The Vedanta Sutras [Christmas Summary Classics]
Christmas Summary Classics
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THE BOOKS OF HINDUISM
The Vedanta Sutras
Hinduism, though usually understood to include Brahmanism (q.v.), is, in fact, a later development of it. Its central doctrine is the trinity, or Trimurti, which embraces the three-fold manifestation of the god-head as Brahma, the one supreme being, the Creator; Vishnu the Preserver; and Siva the Destroyer. The three principal books of Hinduism are the "Vedanta Sutras," the "Puranas," and the "Tantras," of which only the first is epitomised here. The "Sutras" are the earliest. The "Vedanta" (literally "goal" or "issue of the Veda") is a purely pantheistic and monastic philosophical system, and by far the most prevalent in Modern India. It is ascribed to Badarayana, sometimes called Vyasa, though this last is really a generic name denoting "a collector." The word "sutra" denotes literally "threads," and is used by Brahmanic writers for short, dry sentences, brief expositions. "Vedanta Sutras" means literally "compendious expressions of the Vedantic (not Vedic) doctrine." The second great division of Hindu sacred literature is the "Puranas," the last and most modern of the books of Hinduism. The word "Purana" means "old," and in ancient Sanscrit writings it has the same meaning as our "cosmology." The "Puranas," however, are ill-arranged collections of theological and philosophical reflections, myths and legends, ritual, and ascetic rules. They depend very much on the two great epics, especially the Mahabharata. The Sanscrit writings called "Tantras" are really manuals of religion, of magic, and of counter-charms, with songs in praise of Sakti, the female side of Siva.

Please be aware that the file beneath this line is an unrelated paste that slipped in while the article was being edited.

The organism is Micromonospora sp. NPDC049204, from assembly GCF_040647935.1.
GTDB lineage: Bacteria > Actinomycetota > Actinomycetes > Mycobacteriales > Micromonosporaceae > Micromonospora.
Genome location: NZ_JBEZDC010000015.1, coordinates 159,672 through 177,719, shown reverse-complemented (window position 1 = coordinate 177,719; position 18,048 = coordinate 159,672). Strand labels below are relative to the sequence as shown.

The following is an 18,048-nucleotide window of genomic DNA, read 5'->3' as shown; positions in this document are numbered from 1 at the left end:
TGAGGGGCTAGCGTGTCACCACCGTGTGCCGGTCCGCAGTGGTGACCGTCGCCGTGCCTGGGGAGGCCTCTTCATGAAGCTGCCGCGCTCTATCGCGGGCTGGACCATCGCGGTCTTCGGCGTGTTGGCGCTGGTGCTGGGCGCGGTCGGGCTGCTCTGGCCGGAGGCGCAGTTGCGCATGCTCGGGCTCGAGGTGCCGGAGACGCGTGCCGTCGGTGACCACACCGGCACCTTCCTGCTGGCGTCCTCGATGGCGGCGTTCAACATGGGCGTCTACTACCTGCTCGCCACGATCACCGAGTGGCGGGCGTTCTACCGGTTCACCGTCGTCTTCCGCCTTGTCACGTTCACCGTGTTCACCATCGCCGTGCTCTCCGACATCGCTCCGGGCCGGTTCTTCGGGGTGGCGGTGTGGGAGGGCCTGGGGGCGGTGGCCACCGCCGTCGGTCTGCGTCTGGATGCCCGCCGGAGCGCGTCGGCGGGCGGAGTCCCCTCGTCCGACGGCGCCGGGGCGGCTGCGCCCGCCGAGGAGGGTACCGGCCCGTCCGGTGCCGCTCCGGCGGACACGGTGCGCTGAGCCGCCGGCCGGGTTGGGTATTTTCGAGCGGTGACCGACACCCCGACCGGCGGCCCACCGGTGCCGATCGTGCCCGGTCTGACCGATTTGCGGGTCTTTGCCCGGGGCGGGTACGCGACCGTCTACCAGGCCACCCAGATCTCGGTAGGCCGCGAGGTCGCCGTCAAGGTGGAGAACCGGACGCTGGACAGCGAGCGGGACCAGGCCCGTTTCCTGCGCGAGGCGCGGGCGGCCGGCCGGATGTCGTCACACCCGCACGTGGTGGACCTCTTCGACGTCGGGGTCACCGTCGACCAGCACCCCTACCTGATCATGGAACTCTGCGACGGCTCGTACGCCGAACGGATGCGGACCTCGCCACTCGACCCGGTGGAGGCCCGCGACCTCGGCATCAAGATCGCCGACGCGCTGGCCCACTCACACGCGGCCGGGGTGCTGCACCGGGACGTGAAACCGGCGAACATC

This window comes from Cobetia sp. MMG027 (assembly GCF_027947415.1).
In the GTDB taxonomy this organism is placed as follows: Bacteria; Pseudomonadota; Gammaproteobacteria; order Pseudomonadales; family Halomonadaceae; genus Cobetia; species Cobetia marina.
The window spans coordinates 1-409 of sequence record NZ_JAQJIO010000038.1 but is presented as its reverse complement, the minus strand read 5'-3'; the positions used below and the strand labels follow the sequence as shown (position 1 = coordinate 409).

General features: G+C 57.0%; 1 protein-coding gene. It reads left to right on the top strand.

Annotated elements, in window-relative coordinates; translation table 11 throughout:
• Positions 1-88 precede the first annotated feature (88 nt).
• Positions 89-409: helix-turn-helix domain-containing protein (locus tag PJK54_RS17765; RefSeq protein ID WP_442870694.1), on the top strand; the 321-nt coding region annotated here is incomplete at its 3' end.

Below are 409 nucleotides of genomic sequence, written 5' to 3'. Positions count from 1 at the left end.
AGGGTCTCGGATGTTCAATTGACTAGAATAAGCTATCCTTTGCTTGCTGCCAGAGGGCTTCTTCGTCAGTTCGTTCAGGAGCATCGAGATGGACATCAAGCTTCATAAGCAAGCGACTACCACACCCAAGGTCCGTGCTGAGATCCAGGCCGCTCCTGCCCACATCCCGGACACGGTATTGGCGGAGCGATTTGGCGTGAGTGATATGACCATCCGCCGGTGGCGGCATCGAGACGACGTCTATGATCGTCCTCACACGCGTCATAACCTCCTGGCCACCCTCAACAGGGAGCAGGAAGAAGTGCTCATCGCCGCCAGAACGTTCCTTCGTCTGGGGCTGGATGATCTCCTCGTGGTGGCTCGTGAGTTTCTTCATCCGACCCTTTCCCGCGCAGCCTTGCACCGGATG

- Zhingoora Books, December 2012
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